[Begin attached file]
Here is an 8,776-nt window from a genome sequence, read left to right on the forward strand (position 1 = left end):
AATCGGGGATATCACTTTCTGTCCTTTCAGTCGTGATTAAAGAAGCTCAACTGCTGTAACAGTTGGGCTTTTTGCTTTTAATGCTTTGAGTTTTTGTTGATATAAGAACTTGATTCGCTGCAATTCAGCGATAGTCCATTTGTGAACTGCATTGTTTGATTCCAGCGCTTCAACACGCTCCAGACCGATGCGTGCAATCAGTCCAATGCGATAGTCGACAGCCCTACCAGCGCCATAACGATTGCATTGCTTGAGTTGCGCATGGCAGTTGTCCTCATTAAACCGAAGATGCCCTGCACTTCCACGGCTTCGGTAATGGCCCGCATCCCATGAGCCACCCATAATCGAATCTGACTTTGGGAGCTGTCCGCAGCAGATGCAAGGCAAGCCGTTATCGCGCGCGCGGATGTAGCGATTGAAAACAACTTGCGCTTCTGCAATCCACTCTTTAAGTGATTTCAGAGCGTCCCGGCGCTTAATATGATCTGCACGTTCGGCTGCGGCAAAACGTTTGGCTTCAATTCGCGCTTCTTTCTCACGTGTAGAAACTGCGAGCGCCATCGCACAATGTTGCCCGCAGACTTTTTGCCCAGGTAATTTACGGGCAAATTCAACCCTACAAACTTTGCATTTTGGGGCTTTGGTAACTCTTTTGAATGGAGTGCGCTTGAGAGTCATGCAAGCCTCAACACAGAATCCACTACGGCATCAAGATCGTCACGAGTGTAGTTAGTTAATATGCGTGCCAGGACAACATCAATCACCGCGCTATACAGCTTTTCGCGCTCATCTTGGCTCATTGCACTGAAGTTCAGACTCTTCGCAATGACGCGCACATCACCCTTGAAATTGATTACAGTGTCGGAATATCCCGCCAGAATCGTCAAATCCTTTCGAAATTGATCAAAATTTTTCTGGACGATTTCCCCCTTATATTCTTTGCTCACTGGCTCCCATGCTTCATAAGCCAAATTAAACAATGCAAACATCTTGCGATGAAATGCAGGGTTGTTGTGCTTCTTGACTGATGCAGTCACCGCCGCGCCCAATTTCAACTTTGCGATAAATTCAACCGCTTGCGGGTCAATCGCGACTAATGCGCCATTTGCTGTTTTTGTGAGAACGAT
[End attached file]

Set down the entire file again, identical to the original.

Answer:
Here is an 8,776-nt window from a genome sequence, read left to right on the forward strand (position 1 = left end):
AATCGGGGATATCACTTTCTGTCCTTTCAGTCGTGATTAAAGAAGCTCAACTGCTGTAACAGTTGGGCTTTTTGCTTTTAATGCTTTGAGTTTTTGTTGATATAAGAACTTGATTCGCTGCAATTCAGCGATAGTCCATTTGTGAACTGCATTGTTTGATTCCAGCGCTTCAACACGCTCCAGACCGATGCGTGCAATCAGTCCAATGCGATAGTCGACAGCCCTACCAGCGCCATAACGATTGCATTGCTTGAGTTGCGCATGGCAGTTGTCCTCATTAAACCGAAGATGCCCTGCACTTCCACGGCTTCGGTAATGGCCCGCATCCCATGAGCCACCCATAATCGAATCTGACTTTGGGAGCTGTCCGCAGCAGATGCAAGGCAAGCCGTTATCGCGCGCGCGGATGTAGCGATTGAAAACAACTTGCGCTTCTGCAATCCACTCTTTAAGTGATTTCAGAGCGTCCCGGCGCTTAATATGATCTGCACGTTCGGCTGCGGCAAAACGTTTGGCTTCAATTCGCGCTTCTTTCTCACGTGTAGAAACTGCGAGCGCCATCGCACAATGTTGCCCGCAGACTTTTTGCCCAGGTAATTTACGGGCAAATTCAACCCTACAAACTTTGCATTTTGGGGCTTTGGTAACTCTTTTGAATGGAGTGCGCTTGAGAGTCATGCAAGCCTCAACACAGAATCCACTACGGCATCAAGATCGTCACGAGTGTAGTTAGTTAATATGCGTGCCAGGACAACATCAATCACCGCGCTATACAGCTTTTCGCGCTCATCTTGGCTCATTGCACTGAAGTTCAGACTCTTCGCAATGACGCGCACATCACCCTTGAAATTGATTACAGTGTCGGAATATCCCGCCAGAATCGTCAAATCCTTTCGAAATTGATCAAAATTTTTCTGGACGATTTCCCCCTTATATTCTTTGCTCACTGGCTCCCATGCTTCATAAGCCAAATTAAACAATGCAAACATCTTGCGATGAAATGCAGGGTTGTTGTGCTTCTTGACTGATGCAGTCACCGCCGCGCCCAATTTCAACTTTGCGATAAATTCAACCGCTTGCGGGTCAATCGCGACTAATGCGCCATTTGCTGTTTTTGTGAGAACGAT